The Trends That Will Shape Travel in 2019
This past year’s biggest travel trends—the rise in solo female travel and solo travel in general, the new emphasis on green travel, the development of cannabis holidays, an uptick in expedition cruises—will continue to shape travel into 2019 and beyond. But the travel industry, and the activity of travel, remains ever-changing. I’ve spent the last several weeks interviewing experts from across the industry to get their takes about what’s on the horizon. Here's what they, and I, see in the "crystal ball".
China is now responsible for the most outbound travel of any nation. By most estimates, 137 million Chinese tourists left their country on vacations and business travel in 2018. Not only are they traveling, they’re also doing it in style. Taleb Rifai, the former secretary general of the United Nations' World Tourism Organization, told Hong Kong's South China Morning Post that Chinese travelers "spend double the international average." With that kind of buying power, the tastes and needs of Chinese visitors will be a major influence on the industry. One way might be the establishment of new high seasons. The busiest holiday rushes for Chinese travelers are Golden Week (early October) and Chinese New Year (late January or early February). Those periods are traditionally low season in most parts of the world, but thanks to this Sino-wave, that is changing. Will Chinese vacation patterns kill off-season discounts? It’s a distinct possibility.
An offshoot of increased Chinese travel: People everywhere may soon be flying Chinese carriers. "The top three Chinese airlines are heavily subsidized by the government, and they are putting on more and more routes," says Mark Eacott, a Principal at Hirsch Bedner Associates, a hospitality design firm. "So you’re going to find, as a western traveler, that some of the cheapest options on your routes may be with a Chinese carrier." And these won’t just be flights into and out of China: The least costly flights today between London and Sydney are on a Chinese carrier via Shanghai.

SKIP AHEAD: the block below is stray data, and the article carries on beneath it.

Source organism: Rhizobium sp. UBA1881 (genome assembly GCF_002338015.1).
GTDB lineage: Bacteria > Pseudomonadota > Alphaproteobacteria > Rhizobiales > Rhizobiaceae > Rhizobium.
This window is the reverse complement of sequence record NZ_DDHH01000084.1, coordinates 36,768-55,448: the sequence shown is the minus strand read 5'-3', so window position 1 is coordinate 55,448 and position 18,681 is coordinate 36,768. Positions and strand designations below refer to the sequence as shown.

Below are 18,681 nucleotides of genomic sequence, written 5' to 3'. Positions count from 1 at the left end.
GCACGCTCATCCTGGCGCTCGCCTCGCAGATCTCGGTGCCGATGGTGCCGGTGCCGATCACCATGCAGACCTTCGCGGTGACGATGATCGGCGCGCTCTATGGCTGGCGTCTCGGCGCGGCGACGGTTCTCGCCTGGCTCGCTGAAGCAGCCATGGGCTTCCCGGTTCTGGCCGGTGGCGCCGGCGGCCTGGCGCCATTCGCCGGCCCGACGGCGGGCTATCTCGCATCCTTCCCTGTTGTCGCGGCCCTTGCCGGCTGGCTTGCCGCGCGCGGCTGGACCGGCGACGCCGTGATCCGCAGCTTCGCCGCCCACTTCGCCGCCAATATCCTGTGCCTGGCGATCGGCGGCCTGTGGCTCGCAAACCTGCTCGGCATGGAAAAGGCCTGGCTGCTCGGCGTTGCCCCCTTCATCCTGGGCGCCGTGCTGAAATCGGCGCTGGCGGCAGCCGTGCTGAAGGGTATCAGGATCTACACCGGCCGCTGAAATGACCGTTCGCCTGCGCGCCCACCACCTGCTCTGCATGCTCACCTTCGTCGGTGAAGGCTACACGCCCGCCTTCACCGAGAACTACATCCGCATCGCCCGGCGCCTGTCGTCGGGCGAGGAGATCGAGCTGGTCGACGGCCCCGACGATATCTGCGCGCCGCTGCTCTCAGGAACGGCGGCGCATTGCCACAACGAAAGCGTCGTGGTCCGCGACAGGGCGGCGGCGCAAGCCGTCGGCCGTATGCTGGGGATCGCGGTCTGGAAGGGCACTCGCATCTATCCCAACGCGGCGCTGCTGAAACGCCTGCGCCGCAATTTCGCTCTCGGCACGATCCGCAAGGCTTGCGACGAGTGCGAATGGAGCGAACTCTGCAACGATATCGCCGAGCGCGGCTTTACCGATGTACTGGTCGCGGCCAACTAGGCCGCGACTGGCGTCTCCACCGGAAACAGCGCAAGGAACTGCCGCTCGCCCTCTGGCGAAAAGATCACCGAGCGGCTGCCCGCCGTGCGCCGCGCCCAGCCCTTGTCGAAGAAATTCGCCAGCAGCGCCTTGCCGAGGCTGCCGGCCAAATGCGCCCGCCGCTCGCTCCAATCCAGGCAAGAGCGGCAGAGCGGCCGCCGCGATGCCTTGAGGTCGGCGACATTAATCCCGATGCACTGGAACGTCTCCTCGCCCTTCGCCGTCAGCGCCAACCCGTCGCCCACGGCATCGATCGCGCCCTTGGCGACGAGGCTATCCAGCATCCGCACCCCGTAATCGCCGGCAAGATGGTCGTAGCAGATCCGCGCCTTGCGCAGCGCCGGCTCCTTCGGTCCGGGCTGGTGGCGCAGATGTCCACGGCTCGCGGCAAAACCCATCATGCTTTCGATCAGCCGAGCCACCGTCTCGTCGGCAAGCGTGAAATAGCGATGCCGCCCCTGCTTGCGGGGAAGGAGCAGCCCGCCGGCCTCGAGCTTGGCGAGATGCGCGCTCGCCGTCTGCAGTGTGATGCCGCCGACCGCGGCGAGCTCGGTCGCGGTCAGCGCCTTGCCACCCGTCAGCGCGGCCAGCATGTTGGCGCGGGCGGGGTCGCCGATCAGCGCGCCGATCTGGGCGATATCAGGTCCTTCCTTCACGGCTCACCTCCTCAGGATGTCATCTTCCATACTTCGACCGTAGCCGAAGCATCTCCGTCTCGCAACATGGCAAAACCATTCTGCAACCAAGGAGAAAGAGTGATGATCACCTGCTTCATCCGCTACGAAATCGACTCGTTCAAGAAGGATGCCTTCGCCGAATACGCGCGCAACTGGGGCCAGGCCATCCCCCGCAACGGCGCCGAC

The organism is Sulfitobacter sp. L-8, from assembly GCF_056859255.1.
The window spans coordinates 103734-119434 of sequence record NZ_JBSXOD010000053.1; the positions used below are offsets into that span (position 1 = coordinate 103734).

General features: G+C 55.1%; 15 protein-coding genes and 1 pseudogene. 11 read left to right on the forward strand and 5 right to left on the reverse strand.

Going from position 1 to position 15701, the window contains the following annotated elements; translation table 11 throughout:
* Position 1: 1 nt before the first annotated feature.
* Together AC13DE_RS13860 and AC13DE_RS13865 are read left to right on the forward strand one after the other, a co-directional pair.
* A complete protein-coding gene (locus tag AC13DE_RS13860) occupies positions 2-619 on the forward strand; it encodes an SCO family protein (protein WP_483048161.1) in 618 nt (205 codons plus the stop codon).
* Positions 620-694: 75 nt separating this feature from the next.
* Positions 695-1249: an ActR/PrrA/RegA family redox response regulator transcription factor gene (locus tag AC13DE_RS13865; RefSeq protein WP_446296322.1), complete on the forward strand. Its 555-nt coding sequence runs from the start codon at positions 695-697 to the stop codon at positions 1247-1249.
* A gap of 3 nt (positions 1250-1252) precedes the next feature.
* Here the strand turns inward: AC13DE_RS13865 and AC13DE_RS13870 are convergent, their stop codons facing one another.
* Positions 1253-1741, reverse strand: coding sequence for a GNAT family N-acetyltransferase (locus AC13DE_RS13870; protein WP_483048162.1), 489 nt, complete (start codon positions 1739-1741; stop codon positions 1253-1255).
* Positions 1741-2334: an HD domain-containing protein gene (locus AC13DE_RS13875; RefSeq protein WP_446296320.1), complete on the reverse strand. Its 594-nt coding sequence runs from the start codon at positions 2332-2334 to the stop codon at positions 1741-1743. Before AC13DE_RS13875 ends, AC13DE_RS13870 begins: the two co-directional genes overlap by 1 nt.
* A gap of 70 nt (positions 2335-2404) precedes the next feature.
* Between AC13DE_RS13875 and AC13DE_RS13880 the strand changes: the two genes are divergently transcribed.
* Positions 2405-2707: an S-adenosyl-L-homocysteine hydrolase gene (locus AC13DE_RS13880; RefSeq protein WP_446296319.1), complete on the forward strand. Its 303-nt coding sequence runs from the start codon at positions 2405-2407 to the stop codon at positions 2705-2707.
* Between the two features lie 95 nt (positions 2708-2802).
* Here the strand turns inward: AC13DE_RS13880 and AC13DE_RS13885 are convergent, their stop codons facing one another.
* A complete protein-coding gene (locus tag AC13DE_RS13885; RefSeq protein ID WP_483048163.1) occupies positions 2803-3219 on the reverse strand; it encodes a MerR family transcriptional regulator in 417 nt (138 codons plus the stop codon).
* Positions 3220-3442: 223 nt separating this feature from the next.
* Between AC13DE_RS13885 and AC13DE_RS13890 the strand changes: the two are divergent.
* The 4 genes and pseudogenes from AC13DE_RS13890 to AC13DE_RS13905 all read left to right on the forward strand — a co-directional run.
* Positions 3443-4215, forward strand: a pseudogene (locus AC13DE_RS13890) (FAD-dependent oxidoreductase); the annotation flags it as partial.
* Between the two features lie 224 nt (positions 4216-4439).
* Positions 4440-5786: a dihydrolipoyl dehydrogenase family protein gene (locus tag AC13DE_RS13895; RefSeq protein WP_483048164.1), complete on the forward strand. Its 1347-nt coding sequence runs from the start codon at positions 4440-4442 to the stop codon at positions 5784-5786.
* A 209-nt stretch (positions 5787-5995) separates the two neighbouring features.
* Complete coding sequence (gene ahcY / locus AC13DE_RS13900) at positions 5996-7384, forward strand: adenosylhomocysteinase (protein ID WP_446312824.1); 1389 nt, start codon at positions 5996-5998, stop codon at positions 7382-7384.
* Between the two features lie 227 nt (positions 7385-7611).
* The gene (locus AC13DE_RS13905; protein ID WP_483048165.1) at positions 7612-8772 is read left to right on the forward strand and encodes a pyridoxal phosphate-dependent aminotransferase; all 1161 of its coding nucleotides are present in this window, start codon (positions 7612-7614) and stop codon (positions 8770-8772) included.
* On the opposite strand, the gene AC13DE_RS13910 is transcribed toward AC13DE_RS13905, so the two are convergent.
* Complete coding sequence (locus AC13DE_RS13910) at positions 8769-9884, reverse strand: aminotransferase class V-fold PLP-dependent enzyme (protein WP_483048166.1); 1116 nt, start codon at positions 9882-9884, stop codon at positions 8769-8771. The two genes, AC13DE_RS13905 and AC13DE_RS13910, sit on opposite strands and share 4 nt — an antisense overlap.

Eacott notes that the influx of these visitors is also affecting accommodations. International hotel chains are creating sub-brands that cater to the Chinese tourist, such as Hualuxe, from InterContinental. These Asia-facing brands will be in major cities around the world. Their bars may serve tea instead of alcohol, and their construction and décor rely on the principles of feng shui. Top of the to-do list for existing luxury properties, according to Eacott? Adding high-end Chinese restaurants.
Pictured: An Air China plane.
According to the World Tourism Organization, the number of international travelers in 2017 grew 7% to 1.3 billion. Some destinations have been swamped—and are responding. Mykonos put a limit on cruise ship arrivals, the Thai government temporarily banned visits to one of its most famous bays (used in the movie The Beach), and both Rome and Florence have instituted fines for bad tourist behavior.